what is comic relief?

Nov 19, 2006 by

Main Entry: comic relief
Function: noun
: a relief from the emotional tension especially of a drama that is provided by the interposition of a comic episode or element

Hmmmmm….so that’s comic relief in the traditional, dictionary ala Greek and/or Shakesperean sense… thus spoke Zarathutsra, er, i mean Webster. No mention of Falstaff, neither the charcter nor the beer, doing a benefit. True comic relief doesn’t draw attention to itself or its celebrity drinking buddies. It doesn’t shake a can, have a phonebank, or arrange for photo opps. True comic relief is the laugh at the funeral near the murdered corpse real close to the tragedy right before we return to the scene of the crime. What we need in New Orleans is that laugh, that oh-so cathartic laugh, before we return back to the horror and get back to work. BUT do we really need another celebrity-baitied and celebrity-baiting fundraiser? REMEMBER: it took years for George Harrison’s money to ever make it to Bangladesh. Personally, I’ve been leery ever since.

Don’t get me wrong. Parts of last night’s show were inspired. Oh inspirational and perspirational Muses, though ye are oft mispronounced round here! Bob Zmuda was right on the mark that things are still broken. Billy Crystal was dead on with his Lord Buckley-esque character sketch of the old clarinet jazz cat. “Can you dig it?” However, Robin Williams’ crotch grabbing was neither comic nor relief. Likewise, Whoopi’s ethnic presence was just that: ethnic and present. PERIOD.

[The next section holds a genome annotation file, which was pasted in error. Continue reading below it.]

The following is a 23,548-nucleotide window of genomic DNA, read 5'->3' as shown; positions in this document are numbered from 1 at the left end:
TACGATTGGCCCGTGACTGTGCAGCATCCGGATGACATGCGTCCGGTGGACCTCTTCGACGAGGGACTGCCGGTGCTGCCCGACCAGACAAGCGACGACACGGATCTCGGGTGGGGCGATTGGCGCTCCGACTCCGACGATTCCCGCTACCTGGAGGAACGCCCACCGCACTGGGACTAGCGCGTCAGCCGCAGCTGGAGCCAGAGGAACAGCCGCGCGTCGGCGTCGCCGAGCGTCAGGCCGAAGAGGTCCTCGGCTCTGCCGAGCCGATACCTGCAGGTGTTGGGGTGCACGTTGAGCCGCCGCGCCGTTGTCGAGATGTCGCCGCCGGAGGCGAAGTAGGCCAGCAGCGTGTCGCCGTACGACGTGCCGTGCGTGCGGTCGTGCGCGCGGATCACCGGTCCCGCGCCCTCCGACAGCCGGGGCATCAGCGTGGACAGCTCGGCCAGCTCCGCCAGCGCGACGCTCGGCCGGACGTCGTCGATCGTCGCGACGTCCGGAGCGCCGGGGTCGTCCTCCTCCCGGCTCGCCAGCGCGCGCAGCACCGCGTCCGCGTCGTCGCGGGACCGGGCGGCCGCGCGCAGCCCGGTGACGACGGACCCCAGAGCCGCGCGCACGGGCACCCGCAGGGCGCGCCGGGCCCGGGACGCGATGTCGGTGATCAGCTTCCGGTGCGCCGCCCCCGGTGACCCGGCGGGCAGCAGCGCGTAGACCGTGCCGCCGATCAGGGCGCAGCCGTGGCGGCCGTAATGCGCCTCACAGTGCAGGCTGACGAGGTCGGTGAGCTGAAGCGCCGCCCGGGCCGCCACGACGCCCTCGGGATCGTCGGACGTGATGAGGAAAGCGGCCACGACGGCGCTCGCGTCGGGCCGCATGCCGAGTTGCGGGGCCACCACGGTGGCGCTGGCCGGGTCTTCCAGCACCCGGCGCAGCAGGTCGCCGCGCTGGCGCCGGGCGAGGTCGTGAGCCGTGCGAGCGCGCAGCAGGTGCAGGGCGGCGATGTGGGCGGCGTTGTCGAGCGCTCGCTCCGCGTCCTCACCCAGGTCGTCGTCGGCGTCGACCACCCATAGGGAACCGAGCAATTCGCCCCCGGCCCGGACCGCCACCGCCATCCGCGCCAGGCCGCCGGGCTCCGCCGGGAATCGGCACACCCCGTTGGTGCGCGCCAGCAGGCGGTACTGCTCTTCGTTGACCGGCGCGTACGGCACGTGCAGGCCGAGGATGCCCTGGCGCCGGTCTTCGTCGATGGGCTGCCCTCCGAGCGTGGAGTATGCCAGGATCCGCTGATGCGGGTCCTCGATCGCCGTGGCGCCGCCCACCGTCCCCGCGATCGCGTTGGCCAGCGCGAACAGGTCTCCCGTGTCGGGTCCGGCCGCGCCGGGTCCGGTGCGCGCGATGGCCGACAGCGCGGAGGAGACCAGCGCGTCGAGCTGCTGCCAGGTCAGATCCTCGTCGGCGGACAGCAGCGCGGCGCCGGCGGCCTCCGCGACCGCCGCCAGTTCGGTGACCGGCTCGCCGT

It truly surprised me that Zmuda, the founder of Comic Relief, who allegedly spent six months here to do his homework prior to last night’s comic release and nocturnal transmission, did not include any local comics. Yes, we’re here… some us working the same clubs where Bob Zmuda milked Andy Kaufman’s ghost in the form of Tony Clifton.
Perhaps we local comics aren’t the A-List and A-Team of Hollywood Squares that pranced the stage last night. Perhaps we don’t have the name recognition or bank accounts or as friends on myspace. BUT unlike Dane Cook, John Stewart, or Roseanne Barr, we have that little something something that was missing from the soire. We have a comic insight that none, i repeat none, of those comics did have, do have, or ever will have. We lived in New Orleans. AND we still live here. We lost homes. We lost family. A part of us died August 2005. A part of us continues to die everyday. We know what it means to miss New Orleans. It’s a little disappointing and upsetting to have a non-New Orleanian bastardize and blaspheme that tune or even “When the Saints Go Marching In.” It’s hard to stomach really–like hearing Springsteen doing a Pete Seeger tribute by covering songs that Pete Seeger didn’t write. Right? He’s no boss of me. But I digress… How can you miss a city you’ve never been to? LIKEWISE both the spirit of the city and the gospel roots of “the Saints” were lost in the opening dance number. This isn’t the Oscars. This is my life. Did they miss New Orleans? NO. Did they miss the mark? YES. Heck, they were in Vegas. We appreciate the spotlight, but…

Let me end with my own experience, the tragedy that surrounds my comic relief (see definition above). In the past 14 months I have lost job(s), home, and family. My mom’s body was subsequently lost, er, misplaced by FEMA. I have received no monies from my insurance. I have received no monies from the Road Home Program. I have received no monies from Tipitina’s or any of the other musician/ performer foundations, although i have applied to several of them several times. There are several potholes in my road home. As Whoopi, Robin, Billy, and company were preparing to take the stage (once again, in Vegas, not here), I received my own form of comic relief, a FEMA check in the amount of $347.25 to cover my mother’s funeral expenses. Comic relief indeed. Check your local listings. BLOG THIS!

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